When to Shoot
Does this mean that officers should never have the right to fire on a driver? Alpert, who has studied the phenomenon of cops shooting at cars for many years and who consults with law enforcement agencies to help them refine their pursuit and use-of-force policies, says that there are certainly times when a cop has to shoot a driver.
"You don't want a blanket policy that says you can't use your weapon," Alpert explains. "I've seen situations where officers have fallen down or they're backed in a corner and they can't retreat anymore. Then anything goes."
Such instances of an officer actually being run down by a vehicle and shooting to save his or her life are rare. But they do happen. There are, however, two more likely possibilities: Officers are run down and never have a chance to shoot; or the officers position themselves in the paths of oncoming vehicles, believing that their presence alone will force the drivers to stop.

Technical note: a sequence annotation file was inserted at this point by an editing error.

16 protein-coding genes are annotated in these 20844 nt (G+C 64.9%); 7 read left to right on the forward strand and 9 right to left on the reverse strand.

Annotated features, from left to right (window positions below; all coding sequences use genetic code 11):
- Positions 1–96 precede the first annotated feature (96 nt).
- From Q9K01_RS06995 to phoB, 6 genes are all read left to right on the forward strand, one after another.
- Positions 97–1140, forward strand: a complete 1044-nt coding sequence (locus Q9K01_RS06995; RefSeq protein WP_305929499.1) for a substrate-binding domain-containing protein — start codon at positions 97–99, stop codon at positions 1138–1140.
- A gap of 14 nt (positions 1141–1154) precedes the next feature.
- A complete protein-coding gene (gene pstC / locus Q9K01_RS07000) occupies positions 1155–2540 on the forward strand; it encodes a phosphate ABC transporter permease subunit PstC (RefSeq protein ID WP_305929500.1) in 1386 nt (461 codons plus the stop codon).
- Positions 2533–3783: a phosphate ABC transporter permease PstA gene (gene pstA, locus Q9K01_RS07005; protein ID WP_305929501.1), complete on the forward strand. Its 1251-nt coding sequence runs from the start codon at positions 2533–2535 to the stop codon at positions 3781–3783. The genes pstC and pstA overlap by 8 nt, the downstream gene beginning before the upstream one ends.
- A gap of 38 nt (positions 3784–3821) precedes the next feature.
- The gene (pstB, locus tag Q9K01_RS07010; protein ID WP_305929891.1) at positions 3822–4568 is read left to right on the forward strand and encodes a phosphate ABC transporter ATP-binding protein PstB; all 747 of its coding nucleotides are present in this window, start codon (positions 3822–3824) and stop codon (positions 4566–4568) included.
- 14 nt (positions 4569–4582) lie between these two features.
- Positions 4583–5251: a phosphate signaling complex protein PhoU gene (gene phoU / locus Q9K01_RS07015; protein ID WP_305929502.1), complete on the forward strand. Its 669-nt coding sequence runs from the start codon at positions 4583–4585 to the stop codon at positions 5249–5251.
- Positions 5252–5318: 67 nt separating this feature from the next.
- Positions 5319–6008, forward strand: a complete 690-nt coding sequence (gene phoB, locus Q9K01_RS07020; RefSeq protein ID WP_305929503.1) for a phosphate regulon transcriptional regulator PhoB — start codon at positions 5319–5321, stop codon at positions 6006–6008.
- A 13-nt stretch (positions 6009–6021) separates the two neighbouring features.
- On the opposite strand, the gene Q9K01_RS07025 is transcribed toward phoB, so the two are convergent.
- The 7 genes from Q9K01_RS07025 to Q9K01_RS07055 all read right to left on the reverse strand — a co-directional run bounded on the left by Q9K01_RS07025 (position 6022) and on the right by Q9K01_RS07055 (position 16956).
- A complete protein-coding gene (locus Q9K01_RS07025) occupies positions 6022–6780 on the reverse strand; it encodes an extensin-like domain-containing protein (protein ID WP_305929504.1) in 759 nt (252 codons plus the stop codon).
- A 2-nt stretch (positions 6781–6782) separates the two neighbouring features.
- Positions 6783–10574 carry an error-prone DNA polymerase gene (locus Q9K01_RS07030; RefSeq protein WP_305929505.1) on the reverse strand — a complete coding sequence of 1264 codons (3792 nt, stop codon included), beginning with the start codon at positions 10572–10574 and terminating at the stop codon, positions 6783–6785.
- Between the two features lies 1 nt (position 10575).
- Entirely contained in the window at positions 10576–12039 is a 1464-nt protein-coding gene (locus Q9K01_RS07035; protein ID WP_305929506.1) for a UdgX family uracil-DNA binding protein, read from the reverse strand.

Watch one of those Fox shows drawn from patrol car video systems like "World's Scariest Police Chases," and you'll see plenty of footage of officers hit by vehicles. And a quick search on Yahoo! for the words "police" and "run down" yields thousands of hits. No doubt some of these are about officers being tired or about officers running down suspects. But alarmingly, many of the first 50 links led to stories about American cops being run down by vehicles, including cars, SUVs, vans, trucks, and even ATVs. How many of these were intentional acts is hard to say.